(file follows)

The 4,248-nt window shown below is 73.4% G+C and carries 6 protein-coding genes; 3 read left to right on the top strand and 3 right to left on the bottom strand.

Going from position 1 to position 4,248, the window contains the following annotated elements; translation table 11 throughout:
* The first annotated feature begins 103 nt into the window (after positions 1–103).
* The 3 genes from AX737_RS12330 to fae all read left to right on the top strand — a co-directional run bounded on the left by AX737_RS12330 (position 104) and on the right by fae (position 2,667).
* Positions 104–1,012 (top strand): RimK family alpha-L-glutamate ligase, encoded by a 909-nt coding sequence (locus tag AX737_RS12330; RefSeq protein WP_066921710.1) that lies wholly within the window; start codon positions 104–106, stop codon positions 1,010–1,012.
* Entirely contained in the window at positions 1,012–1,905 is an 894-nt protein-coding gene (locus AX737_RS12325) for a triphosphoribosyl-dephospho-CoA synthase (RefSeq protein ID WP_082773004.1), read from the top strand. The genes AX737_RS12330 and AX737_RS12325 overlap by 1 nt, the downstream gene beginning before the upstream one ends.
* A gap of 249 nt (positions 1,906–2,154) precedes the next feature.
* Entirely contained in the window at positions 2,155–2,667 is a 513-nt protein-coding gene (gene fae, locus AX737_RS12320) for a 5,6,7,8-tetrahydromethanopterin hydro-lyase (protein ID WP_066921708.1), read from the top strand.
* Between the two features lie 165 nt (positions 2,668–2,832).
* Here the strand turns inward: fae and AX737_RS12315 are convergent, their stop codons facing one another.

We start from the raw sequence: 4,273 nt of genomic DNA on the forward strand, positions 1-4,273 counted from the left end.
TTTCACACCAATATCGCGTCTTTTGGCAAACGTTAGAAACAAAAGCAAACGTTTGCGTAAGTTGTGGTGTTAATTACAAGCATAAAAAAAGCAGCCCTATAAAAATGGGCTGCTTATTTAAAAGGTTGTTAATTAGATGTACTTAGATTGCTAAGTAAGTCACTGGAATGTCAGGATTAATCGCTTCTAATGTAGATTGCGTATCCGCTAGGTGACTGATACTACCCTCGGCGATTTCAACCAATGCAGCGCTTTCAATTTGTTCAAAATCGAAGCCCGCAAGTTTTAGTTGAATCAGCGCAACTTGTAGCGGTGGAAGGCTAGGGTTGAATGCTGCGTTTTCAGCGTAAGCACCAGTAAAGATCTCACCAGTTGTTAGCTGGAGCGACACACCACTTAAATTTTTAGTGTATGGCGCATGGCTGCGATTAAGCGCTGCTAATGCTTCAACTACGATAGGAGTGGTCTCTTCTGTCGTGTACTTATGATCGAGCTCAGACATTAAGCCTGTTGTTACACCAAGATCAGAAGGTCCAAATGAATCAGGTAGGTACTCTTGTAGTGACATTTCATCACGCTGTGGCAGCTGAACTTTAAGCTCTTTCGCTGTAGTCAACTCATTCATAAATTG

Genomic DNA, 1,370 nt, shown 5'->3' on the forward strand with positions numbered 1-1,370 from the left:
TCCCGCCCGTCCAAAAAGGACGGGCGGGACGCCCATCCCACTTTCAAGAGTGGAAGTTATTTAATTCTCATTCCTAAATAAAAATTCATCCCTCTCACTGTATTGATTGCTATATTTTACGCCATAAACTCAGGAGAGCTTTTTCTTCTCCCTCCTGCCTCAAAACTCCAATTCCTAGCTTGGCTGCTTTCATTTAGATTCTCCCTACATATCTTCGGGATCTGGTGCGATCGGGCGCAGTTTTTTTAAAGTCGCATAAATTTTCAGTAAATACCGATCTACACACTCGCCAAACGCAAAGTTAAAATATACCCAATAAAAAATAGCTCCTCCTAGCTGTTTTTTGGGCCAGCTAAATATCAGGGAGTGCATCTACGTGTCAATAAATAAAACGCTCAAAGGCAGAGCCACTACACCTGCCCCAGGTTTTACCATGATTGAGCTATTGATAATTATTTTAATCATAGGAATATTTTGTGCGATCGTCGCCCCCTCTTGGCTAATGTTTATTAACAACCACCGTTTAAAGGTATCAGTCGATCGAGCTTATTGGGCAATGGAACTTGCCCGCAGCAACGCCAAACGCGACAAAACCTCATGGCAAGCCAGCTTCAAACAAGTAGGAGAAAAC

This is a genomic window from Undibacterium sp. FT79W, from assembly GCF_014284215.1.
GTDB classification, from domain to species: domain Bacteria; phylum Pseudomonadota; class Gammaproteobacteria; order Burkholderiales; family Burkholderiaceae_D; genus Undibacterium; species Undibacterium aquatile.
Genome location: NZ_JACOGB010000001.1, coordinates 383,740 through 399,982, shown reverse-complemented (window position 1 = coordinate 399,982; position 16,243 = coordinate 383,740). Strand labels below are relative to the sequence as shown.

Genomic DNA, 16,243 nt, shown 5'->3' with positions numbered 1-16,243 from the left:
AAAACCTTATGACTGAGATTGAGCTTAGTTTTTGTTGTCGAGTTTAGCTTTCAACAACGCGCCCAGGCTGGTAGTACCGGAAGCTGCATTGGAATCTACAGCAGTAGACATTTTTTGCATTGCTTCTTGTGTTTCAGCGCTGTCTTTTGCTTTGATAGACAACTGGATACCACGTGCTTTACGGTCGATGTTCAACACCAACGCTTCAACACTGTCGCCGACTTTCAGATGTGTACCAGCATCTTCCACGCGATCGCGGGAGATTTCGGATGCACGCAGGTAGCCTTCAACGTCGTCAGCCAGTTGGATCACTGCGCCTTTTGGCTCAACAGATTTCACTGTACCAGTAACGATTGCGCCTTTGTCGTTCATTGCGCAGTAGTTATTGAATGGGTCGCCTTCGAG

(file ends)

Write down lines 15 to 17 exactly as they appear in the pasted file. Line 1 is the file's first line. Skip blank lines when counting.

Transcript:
This is a genomic window from Undibacterium sp. FT79W, from assembly GCF_014284215.1.
GTDB classification, from domain to species: domain Bacteria; phylum Pseudomonadota; class Gammaproteobacteria; order Burkholderiales; family Burkholderiaceae_D; genus Undibacterium; species Undibacterium aquatile.
Genome location: NZ_JACOGB010000001.1, coordinates 383,740 through 399,982, shown reverse-complemented (window position 1 = coordinate 399,982; position 16,243 = coordinate 383,740). Strand labels below are relative to the sequence as shown.